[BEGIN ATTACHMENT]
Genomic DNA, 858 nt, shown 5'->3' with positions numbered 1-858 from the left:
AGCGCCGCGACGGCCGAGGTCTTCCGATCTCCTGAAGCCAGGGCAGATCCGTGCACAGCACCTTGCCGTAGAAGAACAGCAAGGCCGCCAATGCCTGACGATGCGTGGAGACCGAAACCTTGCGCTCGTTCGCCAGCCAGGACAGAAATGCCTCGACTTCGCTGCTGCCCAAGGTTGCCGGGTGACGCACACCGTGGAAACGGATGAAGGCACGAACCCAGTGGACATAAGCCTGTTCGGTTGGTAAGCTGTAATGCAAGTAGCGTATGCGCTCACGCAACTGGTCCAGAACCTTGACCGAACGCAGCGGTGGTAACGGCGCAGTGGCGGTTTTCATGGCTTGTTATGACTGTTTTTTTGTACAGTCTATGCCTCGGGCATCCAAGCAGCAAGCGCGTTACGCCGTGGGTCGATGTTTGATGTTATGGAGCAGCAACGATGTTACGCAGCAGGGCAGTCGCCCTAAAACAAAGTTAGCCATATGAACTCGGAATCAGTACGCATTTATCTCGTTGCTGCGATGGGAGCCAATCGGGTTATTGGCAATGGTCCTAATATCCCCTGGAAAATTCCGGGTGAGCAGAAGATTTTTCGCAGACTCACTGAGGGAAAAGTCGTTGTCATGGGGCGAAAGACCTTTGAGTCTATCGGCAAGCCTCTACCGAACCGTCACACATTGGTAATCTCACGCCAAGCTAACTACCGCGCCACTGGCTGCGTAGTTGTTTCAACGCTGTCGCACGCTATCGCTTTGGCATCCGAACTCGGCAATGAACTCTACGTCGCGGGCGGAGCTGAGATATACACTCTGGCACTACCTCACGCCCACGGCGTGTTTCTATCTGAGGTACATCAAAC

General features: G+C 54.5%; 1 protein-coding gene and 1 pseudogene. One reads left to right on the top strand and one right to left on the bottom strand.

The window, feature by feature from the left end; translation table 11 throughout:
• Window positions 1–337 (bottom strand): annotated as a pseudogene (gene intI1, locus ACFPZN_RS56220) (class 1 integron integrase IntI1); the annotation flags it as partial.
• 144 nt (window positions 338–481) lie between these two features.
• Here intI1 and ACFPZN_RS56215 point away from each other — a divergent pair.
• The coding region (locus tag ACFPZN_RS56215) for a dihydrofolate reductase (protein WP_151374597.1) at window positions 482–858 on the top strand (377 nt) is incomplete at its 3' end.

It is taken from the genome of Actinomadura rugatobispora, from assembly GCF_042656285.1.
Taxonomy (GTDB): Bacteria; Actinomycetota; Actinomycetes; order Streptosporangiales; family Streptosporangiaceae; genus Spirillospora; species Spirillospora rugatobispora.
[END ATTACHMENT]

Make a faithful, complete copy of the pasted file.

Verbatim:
Genomic DNA, 858 nt, shown 5'->3' with positions numbered 1-858 from the left:
AGCGCCGCGACGGCCGAGGTCTTCCGATCTCCTGAAGCCAGGGCAGATCCGTGCACAGCACCTTGCCGTAGAAGAACAGCAAGGCCGCCAATGCCTGACGATGCGTGGAGACCGAAACCTTGCGCTCGTTCGCCAGCCAGGACAGAAATGCCTCGACTTCGCTGCTGCCCAAGGTTGCCGGGTGACGCACACCGTGGAAACGGATGAAGGCACGAACCCAGTGGACATAAGCCTGTTCGGTTGGTAAGCTGTAATGCAAGTAGCGTATGCGCTCACGCAACTGGTCCAGAACCTTGACCGAACGCAGCGGTGGTAACGGCGCAGTGGCGGTTTTCATGGCTTGTTATGACTGTTTTTTTGTACAGTCTATGCCTCGGGCATCCAAGCAGCAAGCGCGTTACGCCGTGGGTCGATGTTTGATGTTATGGAGCAGCAACGATGTTACGCAGCAGGGCAGTCGCCCTAAAACAAAGTTAGCCATATGAACTCGGAATCAGTACGCATTTATCTCGTTGCTGCGATGGGAGCCAATCGGGTTATTGGCAATGGTCCTAATATCCCCTGGAAAATTCCGGGTGAGCAGAAGATTTTTCGCAGACTCACTGAGGGAAAAGTCGTTGTCATGGGGCGAAAGACCTTTGAGTCTATCGGCAAGCCTCTACCGAACCGTCACACATTGGTAATCTCACGCCAAGCTAACTACCGCGCCACTGGCTGCGTAGTTGTTTCAACGCTGTCGCACGCTATCGCTTTGGCATCCGAACTCGGCAATGAACTCTACGTCGCGGGCGGAGCTGAGATATACACTCTGGCACTACCTCACGCCCACGGCGTGTTTCTATCTGAGGTACATCAAAC

General features: G+C 54.5%; 1 protein-coding gene and 1 pseudogene. One reads left to right on the top strand and one right to left on the bottom strand.

The window, feature by feature from the left end; translation table 11 throughout:
• Window positions 1–337 (bottom strand): annotated as a pseudogene (gene intI1, locus ACFPZN_RS56220) (class 1 integron integrase IntI1); the annotation flags it as partial.
• 144 nt (window positions 338–481) lie between these two features.
• Here intI1 and ACFPZN_RS56215 point away from each other — a divergent pair.
• The coding region (locus tag ACFPZN_RS56215) for a dihydrofolate reductase (protein WP_151374597.1) at window positions 482–858 on the top strand (377 nt) is incomplete at its 3' end.

It is taken from the genome of Actinomadura rugatobispora, from assembly GCF_042656285.1.
Taxonomy (GTDB): Bacteria; Actinomycetota; Actinomycetes; order Streptosporangiales; family Streptosporangiaceae; genus Spirillospora; species Spirillospora rugatobispora.